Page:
Photographers' Blog

Straight off the bat

November 19, 2009

It certainly is the best seat in the house, but sitting close to the boundary of a cricket field does not necessarily ensure you would have a good time watching the match. Cricket is like a religion in India. An unusual game, that goes on all day even through lunch and tea. Naturally then, covering this game in India is like covering it nowhere else in the world.

At least four hours before a match, photographers start out for the stadium, winding through noisy, mile-long lines. The lines of spectators are so long that one wonders if the last man actually gets to see the full match.

Security is often difficult. Parking passes are virtually impossible to get. So there’s little else a photographer can do, but walk along crowded dusty paths carrying heavy equipment. Certainly not a good thing for the faint-hearted!

It was no different at the India-Australia one-day match in Vadodara. The intense bag-checking by the police at several places made getting into the stadium an adventure sport by itself. Undeterred, spectators thronged the stadium well before the game. A glimpse of the players during pre-match practice was all it took to drive them into a tizzy. The cheering in the stadium is so loud that all laws on noise levels seem to be breached. Only the law of the willow prevails.

Photographers too go into a tizz when players appear, albeit for a different reason. When players practice in front of photographers, a straight or cover drive or a throw from a fielder sends us scurrying for cover too. Lenses get hit, laptops take a rap. Recently a photographer got hit on his head by a jet-paced-ball from an Australian cricketer. He  was lucky to come away with only minor injuries.

Such escapades happened at Nagpur too, but here, the photographers protested. Most Indian cricketers comply with photographer requests not to practice in front of them. But some young ones prefer to practice in front of the lenses. After several hits to man and machine, a confrontation ensued between players and shooters, and organizers intervened to prevent fisticuffs.

But it’s not always brotherhood and camaraderie among photographers. On smaller grounds, fights break out over a scarce resource – the right spot. Tempers usually subside when the first ball is bowled and lenses are trained on players. The game rolls on under the beating sun, giving us a taste of the warm nay hot country. Water becomes scarce at some venues, so does food. These are available in the press room,  often a winding walk or climb away, but photographers (especially us with news-agencies) usually don’t have the luxury of time to go there.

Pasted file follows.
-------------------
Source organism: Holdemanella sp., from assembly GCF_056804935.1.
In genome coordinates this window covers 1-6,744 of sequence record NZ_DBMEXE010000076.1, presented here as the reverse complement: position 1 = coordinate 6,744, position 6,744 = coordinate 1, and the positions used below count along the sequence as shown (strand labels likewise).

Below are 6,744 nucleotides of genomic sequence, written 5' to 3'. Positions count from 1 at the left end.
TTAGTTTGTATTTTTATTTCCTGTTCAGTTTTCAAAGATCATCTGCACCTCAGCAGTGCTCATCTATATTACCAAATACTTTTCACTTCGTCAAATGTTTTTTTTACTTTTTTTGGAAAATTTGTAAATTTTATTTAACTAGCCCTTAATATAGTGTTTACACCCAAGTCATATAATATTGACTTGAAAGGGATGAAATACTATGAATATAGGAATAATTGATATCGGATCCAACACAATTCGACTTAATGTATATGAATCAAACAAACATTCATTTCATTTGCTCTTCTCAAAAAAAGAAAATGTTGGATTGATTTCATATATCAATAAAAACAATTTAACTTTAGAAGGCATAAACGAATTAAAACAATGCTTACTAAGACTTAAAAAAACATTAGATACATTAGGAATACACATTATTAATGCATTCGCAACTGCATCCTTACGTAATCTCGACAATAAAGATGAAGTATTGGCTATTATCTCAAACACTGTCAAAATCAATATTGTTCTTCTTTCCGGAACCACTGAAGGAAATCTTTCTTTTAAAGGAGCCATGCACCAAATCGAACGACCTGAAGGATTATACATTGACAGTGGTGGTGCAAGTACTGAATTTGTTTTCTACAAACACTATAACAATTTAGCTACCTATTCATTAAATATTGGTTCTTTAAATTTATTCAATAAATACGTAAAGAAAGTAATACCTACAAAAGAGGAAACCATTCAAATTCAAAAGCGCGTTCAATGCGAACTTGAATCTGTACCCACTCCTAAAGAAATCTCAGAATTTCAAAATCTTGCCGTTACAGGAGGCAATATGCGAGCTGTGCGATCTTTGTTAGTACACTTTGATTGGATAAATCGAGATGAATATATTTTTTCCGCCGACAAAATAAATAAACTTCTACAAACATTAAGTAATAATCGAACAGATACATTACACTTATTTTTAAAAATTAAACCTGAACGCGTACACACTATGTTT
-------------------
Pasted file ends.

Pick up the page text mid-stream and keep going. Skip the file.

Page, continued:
Not scarce though, are emotions running high. When the men-in-blue (Indian players) hit a shot, or a visiting player is dismissed, the stadium erupts as possibly the noisiest place in India. Turning a deaf ear to the noise, keeping one eye on the game, and the other on the laptop, is challenging. It’s like a circus, a modern-day gladiatorial game, involving sports-persons and photographers battling heat and thirst, dust and deadlines.

For hours players slug it out with bats and balls and we with our lenses and laptops. Finally the match ends, with a non-stop deafening roar from the crowd after an Indian victory or a deafening silence after the home-team’s defeat.

The departure of fans is no less chaotic than their arrival. Crowds are not enthusiastic to leave till the last player has left the stadium in the team bus, waving to them, that is if any were visible from behind the curtains. Now that’s extracting value for ticket-money!

After the crowds disperse, photographers leave too, clean-bowled by the time we reach our hotels or homes. All that’s left now is to dip into some curry, put our feet up and call it a day. Howzatt! for some curry and cricket?

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